Not His Nanny

When they placed him in my arms, I forgot all the pain I had endured for 16 long hours to bring him into this world. The first thing I did was to count all of his little fingers and toes. As beautiful and perfect as he could be, my only thought was that he looked nothing like me; and in my delirious state, I asked the nurse if she was positive she gave me the right baby — six other women had given birth that day. But of course, I knew he was mine; I was just disappointed he didn’t look much like me. After all… I did all the hard work and dad got all the glory. 😉 I guess I was expecting some credit for having to endured 9 months of weight gain, emotional turbulence, bloated feet, morning sickness, and the excessive craving for Ben and Jerry’s Cherry Garcia ice cream — among other crazy food cravings — like eating 10 pounds of navel oranges in two days.

Being a new mom was quite an amazing experience to say the least; however, adding the inter-racial aspect of the child was amusing but not without challenges from the society. I discovered I wasn’t the only one who questioned my son’s relation to me. Some people had mistaken me as his nanny. When Dean was about 6 months old, and we were in the grocery story — a woman came up to us and gushed about how adorable he is. She then said to me “What a beautiful baby, I bet his mother must be really proud.” Surprised but humored by her remark, I just smiled and told her “Oh yes, his mom is very proud.” Or the time when we celebrated his 2nd birthday at a friend’s house in Canada and were detained by the border agents because they did not believe Dean was my kid. But the most memorable moment was when I enrolled him in school and had to check the infamous “Race” box on the application. I checked all that applied to him but was told I could only check one. After much debate, they finally relented and allowed me to check more than one box.

The last 18 years passed by a lot quicker than I have anticipated. Look at him now… all grown up. Although sometimes, I still find myself studying his features; looking for some resemblance to me. Hmm… I think he has my cheekbones… and maybe the bottom lip? 🙂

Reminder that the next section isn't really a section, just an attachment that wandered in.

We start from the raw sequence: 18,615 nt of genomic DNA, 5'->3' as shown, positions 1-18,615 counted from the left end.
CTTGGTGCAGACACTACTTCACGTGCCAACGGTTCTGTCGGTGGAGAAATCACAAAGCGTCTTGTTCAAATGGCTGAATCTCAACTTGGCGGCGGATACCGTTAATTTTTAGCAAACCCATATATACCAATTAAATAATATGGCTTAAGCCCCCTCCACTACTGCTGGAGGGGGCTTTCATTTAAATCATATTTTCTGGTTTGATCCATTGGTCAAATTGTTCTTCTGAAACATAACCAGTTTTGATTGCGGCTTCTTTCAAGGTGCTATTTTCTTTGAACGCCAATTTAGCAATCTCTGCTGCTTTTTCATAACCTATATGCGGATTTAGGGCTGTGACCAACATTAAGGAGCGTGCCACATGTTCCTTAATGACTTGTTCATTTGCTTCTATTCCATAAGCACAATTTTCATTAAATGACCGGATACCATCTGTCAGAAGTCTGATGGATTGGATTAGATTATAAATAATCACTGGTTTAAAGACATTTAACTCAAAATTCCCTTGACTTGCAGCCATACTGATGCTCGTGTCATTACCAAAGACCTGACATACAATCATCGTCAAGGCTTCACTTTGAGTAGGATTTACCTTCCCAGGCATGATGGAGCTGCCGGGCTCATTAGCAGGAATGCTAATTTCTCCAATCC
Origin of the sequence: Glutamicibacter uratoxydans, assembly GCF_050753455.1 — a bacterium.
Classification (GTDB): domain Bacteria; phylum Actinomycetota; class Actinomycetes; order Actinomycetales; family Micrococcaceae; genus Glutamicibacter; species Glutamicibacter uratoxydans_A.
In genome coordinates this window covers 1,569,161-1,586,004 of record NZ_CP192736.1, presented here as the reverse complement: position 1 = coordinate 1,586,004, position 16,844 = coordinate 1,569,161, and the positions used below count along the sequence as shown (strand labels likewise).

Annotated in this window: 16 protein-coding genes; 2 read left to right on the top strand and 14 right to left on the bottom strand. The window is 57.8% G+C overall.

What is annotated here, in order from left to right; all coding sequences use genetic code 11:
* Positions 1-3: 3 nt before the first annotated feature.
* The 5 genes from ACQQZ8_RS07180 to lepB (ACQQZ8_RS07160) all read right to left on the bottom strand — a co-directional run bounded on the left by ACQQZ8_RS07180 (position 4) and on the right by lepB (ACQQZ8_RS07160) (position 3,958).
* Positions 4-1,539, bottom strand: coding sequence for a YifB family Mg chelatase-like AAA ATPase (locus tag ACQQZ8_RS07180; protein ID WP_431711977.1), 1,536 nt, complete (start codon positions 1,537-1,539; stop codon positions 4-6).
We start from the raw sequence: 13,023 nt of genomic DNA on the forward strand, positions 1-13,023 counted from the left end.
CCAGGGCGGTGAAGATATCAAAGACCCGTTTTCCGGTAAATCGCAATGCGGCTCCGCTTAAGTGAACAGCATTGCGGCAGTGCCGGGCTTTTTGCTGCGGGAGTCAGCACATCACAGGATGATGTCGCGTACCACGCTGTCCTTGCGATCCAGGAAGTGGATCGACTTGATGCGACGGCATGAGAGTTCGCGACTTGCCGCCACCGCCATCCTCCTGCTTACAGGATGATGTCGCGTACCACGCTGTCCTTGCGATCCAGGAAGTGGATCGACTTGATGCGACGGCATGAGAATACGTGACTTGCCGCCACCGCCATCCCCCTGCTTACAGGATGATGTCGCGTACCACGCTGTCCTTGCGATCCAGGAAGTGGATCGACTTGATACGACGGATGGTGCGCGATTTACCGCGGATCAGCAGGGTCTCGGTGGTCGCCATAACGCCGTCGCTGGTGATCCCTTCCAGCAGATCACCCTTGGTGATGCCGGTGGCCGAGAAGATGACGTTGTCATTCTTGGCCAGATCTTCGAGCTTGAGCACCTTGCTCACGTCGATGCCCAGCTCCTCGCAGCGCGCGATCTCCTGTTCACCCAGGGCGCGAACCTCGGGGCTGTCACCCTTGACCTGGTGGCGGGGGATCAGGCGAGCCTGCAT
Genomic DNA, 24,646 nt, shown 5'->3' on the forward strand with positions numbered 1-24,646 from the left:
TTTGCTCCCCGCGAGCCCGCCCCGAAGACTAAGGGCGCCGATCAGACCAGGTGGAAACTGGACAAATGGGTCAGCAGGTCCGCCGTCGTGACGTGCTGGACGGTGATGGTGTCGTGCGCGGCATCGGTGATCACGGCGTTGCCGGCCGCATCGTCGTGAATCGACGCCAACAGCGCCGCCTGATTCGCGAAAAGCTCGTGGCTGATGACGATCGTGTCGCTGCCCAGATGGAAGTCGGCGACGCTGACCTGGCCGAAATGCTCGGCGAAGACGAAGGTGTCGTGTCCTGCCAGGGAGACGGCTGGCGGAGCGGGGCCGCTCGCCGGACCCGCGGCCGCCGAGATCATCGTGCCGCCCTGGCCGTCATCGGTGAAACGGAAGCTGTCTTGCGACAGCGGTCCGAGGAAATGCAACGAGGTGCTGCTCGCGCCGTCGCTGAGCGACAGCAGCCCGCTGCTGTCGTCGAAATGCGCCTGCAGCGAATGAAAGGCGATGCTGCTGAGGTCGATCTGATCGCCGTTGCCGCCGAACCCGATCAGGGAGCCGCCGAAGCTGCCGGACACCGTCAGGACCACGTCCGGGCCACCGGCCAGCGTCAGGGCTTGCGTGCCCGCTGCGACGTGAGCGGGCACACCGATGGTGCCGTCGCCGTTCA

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8 Comments on “Not His Nanny

  1. These are wonderful photos, Emily! Of course I believe he looked like you from the very beginning – he was and is beautiful!

    Thanks for coming to and subscribing to my site – I’m not nearly so talented a photographer as you! I’m a rank amateur, having only a “point and shoot,” and I just started my passion for it last Spring. But I have dreams of improving, and of finally affording the Konica DSLR I’ve been wanting!

    • Thank you so much Paula for your nice comment. I think you are doing great with your “point and shoot”. You have a very interesting blog. I look forward to reading it. Keep shooting and your dream will come true. 🙂

  2. What a great post and, I can somewhat relate Emily. When my son was born, he had a full head of BLOND hair (I am a Native American)…very very strange to see a native kid with blond hair! The mud picture made both Amy and I laugh, what a great shot!

    • The mud/dirty face type of pictures are my favorite photos to shoot, and I have a lot of those. This one in particular is pricess. I was making a garden and when I got back from making lunch, they had flooded the garden and made mud. Of course, like any responsible mom; I ran and got the camera and told them to have fun.

      Blond hair! That would be a strange sight. Although, I’ve known people who were born blond but turn into brown hair as an adult. It is difficult to predict what the child will look like with inter-racial relationships. Dean is a combination of 1/2 Chinese (as far as I know, I am all Chinese), 1/8 Appachi Indian, and the rest: German, English, and I believe Irish. He tells most people think he is either Hispanic decent, or Native American. As far as I am concerned — he is handsome and intelligent. 🙂

    • Thank you Kathy. Yes, I agree he is a good-looking young man. I’m very proud to be his mom, even if he doesn’t look much like me. 🙂

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